Students disagree on hate speech

Settling upon a concrete definition for hate speech, let alone finding a way to prevent it from occurring at Yale, proved difficult for dozens of students who attended an open forum about on-campus racism sponsored by seven campus groups Tuesday evening.

In response to recent incidents of alleged intolerance, the Yale Chaplain’s Office, the Muslim Student Association, the Yale College Council and other student cultural organizations met to discuss what constitutes racism and how to discourage prejudice. While many students at the forum said the administration should help Yalies understand when their speech or actions are hurtful to others, some said students are too quick to judge offensive acts as evidence of hatred. A number of attendees left the discussion frustrated by the lack of progress made towards developing a possible plan of action, they said.

Students address an open forum on hate speech Tuesday evening, held in response to recent instances of alleged hate speech that have appeared on campus.
Jonathan Jimenez
Students address an open forum on hate speech Tuesday evening, held in response to recent instances of alleged hate speech that have appeared on campus.

YCC representatives said the appearances this semester of anti-Muslim and anti-gay posters on campus bulletin boards have given new urgency to the need to reevaluate student culture. YCC President Emery Choi ’07 said it is important to maintain an atmosphere that encourages free speech, but intolerance abuses that right.

“These acts have no place on this campus,” Choi said.

University Chaplain Rev. Frederick Streets, who moderated the event, said that while he appreciates anything that encourages discussion about discrimination, he found the recent waves of intolerance that prompted the forum disturbing.

“I am not delighted to be here,” he said. “But I hope we can use this opportunity to talk about whether students who live in the shared space of the University really constitute a community.”

Before the discussion began, organizers projected an image of one of the anti-Muslim cartoons that appeared on campus on Nov. 15. They then asked audience members to consider whether the cartoon constituted hate speech and whether ignorance is an excuse for offensive actions. Several students called on the administration to take a more active role in promoting dialogue by instituting an orientation program to educate incoming freshmen about racial issues, a measure University administrators have previously said they are considering.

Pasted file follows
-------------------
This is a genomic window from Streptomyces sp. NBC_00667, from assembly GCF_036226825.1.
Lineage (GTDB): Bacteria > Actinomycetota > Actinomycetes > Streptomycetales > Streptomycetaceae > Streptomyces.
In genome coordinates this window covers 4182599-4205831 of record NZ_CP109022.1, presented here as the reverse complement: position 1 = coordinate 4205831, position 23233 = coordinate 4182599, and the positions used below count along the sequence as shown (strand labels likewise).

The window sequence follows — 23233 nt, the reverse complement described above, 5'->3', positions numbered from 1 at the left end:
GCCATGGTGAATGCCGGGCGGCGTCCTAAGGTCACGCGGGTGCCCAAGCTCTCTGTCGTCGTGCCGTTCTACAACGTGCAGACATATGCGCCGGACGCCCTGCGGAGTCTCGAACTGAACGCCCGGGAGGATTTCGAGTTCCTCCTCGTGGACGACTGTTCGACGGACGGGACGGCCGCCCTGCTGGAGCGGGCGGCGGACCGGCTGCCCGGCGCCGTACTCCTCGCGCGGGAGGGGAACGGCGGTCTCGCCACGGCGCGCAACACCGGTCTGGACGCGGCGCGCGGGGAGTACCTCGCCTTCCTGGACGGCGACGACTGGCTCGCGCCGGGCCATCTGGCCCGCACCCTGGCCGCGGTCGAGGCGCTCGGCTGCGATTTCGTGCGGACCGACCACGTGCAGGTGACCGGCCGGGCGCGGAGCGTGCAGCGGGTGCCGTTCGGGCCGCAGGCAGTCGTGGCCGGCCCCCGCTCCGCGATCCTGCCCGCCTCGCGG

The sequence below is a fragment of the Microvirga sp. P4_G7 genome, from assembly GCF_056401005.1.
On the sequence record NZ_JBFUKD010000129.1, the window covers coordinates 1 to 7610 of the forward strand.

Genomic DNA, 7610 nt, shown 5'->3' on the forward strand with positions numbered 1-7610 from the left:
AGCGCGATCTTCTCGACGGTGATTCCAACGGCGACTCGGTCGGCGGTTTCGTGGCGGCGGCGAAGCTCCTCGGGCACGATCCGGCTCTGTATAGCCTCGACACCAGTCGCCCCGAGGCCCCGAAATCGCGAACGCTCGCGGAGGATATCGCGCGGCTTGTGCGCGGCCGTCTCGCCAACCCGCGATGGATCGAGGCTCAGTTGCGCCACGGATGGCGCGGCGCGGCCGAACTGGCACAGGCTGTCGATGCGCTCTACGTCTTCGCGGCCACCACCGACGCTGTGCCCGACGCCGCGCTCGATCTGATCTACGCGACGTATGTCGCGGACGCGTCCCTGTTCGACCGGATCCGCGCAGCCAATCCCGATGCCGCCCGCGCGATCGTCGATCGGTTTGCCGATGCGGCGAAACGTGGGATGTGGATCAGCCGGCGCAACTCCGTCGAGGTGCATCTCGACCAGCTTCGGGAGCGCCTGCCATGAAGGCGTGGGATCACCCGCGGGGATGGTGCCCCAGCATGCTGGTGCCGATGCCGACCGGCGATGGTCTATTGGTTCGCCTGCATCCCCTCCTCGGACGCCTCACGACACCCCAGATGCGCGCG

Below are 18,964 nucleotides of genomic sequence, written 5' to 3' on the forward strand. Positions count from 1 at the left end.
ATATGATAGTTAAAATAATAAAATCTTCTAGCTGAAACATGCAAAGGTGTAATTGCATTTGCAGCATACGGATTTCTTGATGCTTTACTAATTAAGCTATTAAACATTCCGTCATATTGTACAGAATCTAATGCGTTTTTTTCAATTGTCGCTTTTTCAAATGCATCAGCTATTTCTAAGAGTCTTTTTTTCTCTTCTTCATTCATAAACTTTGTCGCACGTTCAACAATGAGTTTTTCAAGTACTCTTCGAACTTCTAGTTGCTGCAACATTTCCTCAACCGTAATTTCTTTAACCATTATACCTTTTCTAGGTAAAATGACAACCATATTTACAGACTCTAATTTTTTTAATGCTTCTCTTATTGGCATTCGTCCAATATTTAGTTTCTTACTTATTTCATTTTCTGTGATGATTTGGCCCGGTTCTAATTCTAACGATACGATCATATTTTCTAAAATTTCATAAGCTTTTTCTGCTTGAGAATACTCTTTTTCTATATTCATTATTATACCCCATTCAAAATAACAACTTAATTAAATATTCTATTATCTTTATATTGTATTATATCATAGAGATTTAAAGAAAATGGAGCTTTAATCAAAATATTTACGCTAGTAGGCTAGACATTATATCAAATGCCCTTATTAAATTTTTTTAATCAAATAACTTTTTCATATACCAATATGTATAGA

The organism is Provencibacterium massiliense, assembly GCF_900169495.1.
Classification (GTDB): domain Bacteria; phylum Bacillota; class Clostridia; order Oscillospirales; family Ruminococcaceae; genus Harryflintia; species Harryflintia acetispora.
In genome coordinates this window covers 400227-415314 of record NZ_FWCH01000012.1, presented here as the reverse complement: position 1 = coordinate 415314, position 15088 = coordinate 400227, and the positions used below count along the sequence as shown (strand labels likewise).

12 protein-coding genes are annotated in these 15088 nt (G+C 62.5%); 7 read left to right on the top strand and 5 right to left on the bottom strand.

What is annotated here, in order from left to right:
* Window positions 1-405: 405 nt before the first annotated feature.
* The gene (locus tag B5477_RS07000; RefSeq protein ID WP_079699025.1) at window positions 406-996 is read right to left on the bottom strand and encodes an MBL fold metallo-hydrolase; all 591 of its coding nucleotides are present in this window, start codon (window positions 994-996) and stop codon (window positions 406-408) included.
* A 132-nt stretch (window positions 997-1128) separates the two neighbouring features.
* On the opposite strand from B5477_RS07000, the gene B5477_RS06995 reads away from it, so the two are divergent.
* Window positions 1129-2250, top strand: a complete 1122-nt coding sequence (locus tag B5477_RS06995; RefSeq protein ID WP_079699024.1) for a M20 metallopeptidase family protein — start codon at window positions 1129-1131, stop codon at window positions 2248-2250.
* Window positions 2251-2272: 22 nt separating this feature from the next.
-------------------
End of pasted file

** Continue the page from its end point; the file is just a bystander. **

“So far, we’ve thought about addressing these issues through discussions within the residential colleges facilitated by the deans as well as programmatically such as in freshman orientation,” Yale College Dean Peter Salovey said in an e-mail to the News in late November.

Muslim Student Association President Altaf Saadi ’08 said the forum was a success because the large turnout included several students who have not attended any of the other planned student discussions about race this semester. She said she thinks it helped many previously uninformed students become more sensitive to these issues.

“The forum itself was not the most important part of this ongoing dialogue,” Saadi said. “It’s about meeting new people who will help us make long-term changes.”

While some students at the forum said they think any satire of race or sexuality in the media should be considered hate speech, a few students said acts that are not intentionally malicious are not evidence of prejudice.

Daniel Barron ’10 said he thinks a desire to appear politically correct compels many Yale students to call offensive acts racism.

“Political correctness can be a problem on this campus because it creates a willingness to see hatred where it actually does not exist,” he said.

While some students said they were glad to have the opportunity to openly address issues of discrimination on campus, others said they did not think the evening was productive because students did not focus on forming an action plan to make Yale a more minority-friendly place.

Gabriele Hayden GRD ’09 said she felt the large amount of time spent on discussion of the definition of hate speech hindered discussion that might lead to real change.

“This manner of debating and discussing all day curtailed any useful discussion we could have had about how to solve these problems,” she said.

YCC representatives and members of cultural organizations said they will meet with administrators regularly in an attempt to find more ways to promote open dialogue on issues of diversity and tolerance at Yale.

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